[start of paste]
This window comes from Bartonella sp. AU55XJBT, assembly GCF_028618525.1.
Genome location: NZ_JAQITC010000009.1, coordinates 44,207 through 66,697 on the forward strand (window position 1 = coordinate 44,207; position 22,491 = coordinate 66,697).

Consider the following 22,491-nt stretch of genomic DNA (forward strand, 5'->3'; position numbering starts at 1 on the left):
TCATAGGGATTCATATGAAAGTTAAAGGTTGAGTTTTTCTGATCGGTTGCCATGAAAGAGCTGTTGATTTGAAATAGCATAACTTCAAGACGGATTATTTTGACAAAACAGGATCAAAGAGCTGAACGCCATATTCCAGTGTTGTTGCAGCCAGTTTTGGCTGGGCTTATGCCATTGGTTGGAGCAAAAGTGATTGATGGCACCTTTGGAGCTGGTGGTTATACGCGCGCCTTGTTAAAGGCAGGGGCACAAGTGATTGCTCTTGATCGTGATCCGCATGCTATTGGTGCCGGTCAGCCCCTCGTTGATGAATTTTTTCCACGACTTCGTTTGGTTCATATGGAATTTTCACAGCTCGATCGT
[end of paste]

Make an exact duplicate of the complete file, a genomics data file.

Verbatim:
This window comes from Bartonella sp. AU55XJBT, assembly GCF_028618525.1.
Genome location: NZ_JAQITC010000009.1, coordinates 44,207 through 66,697 on the forward strand (window position 1 = coordinate 44,207; position 22,491 = coordinate 66,697).

Consider the following 22,491-nt stretch of genomic DNA (forward strand, 5'->3'; position numbering starts at 1 on the left):
TCATAGGGATTCATATGAAAGTTAAAGGTTGAGTTTTTCTGATCGGTTGCCATGAAAGAGCTGTTGATTTGAAATAGCATAACTTCAAGACGGATTATTTTGACAAAACAGGATCAAAGAGCTGAACGCCATATTCCAGTGTTGTTGCAGCCAGTTTTGGCTGGGCTTATGCCATTGGTTGGAGCAAAAGTGATTGATGGCACCTTTGGAGCTGGTGGTTATACGCGCGCCTTGTTAAAGGCAGGGGCACAAGTGATTGCTCTTGATCGTGATCCGCATGCTATTGGTGCCGGTCAGCCCCTCGTTGATGAATTTTTTCCACGACTTCGTTTGGTTCATATGGAATTTTCACAGCTCGATCGT